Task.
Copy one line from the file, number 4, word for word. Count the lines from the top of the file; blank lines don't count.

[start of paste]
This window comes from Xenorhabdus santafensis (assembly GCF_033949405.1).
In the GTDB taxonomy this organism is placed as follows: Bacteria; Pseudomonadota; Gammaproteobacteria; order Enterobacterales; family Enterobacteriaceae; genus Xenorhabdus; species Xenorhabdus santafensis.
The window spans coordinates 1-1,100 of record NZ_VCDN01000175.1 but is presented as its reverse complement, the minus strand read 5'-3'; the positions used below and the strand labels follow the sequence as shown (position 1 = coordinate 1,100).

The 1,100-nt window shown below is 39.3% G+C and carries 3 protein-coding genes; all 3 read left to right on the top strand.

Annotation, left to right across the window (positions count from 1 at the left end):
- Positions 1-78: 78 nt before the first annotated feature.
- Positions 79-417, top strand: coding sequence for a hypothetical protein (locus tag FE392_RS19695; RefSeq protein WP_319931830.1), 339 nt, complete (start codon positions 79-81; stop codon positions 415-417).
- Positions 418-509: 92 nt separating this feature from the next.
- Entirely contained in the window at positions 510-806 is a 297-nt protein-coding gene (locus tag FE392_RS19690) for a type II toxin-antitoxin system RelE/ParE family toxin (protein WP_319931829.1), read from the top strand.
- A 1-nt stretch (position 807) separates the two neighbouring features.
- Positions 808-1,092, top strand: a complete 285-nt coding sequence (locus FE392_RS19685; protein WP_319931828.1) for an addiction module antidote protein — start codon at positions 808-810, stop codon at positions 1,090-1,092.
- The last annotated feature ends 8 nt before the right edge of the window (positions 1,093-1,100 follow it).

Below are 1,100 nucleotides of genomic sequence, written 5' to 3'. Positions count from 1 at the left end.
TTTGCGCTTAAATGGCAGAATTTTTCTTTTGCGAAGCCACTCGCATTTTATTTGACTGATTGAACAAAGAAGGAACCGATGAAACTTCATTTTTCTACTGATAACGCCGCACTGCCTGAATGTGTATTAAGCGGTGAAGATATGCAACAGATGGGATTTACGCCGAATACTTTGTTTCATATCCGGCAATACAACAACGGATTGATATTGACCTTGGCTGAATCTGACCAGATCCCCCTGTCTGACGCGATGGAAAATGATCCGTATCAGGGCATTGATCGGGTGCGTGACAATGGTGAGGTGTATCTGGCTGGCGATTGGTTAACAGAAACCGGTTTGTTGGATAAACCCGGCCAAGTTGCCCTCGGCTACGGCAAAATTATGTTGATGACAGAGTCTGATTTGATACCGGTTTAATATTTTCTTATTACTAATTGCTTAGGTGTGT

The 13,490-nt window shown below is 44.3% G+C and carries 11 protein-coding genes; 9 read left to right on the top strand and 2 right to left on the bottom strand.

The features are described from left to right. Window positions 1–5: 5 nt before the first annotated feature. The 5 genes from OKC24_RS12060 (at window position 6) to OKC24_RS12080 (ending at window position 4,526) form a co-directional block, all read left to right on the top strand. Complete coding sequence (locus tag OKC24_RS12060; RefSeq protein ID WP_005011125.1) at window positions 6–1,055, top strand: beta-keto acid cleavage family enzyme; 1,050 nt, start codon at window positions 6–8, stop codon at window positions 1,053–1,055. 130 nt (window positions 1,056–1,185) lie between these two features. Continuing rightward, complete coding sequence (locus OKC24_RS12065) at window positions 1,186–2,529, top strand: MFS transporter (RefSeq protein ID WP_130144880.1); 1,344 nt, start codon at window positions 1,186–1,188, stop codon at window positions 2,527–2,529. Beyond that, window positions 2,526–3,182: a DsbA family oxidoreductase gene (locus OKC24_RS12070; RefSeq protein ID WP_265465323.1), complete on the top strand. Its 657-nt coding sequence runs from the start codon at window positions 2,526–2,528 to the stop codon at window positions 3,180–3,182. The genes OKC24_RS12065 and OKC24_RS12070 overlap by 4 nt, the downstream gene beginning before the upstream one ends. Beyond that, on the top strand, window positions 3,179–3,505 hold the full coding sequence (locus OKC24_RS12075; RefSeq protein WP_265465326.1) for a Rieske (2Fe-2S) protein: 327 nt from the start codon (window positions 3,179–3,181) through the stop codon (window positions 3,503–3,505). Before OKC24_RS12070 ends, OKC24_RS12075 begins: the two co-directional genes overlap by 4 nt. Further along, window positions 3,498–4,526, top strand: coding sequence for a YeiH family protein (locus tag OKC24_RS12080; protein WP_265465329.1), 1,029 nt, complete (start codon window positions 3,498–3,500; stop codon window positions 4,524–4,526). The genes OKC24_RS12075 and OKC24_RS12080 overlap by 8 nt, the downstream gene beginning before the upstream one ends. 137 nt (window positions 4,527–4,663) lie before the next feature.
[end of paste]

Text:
The 1,100-nt window shown below is 39.3% G+C and carries 3 protein-coding genes; all 3 read left to right on the top strand.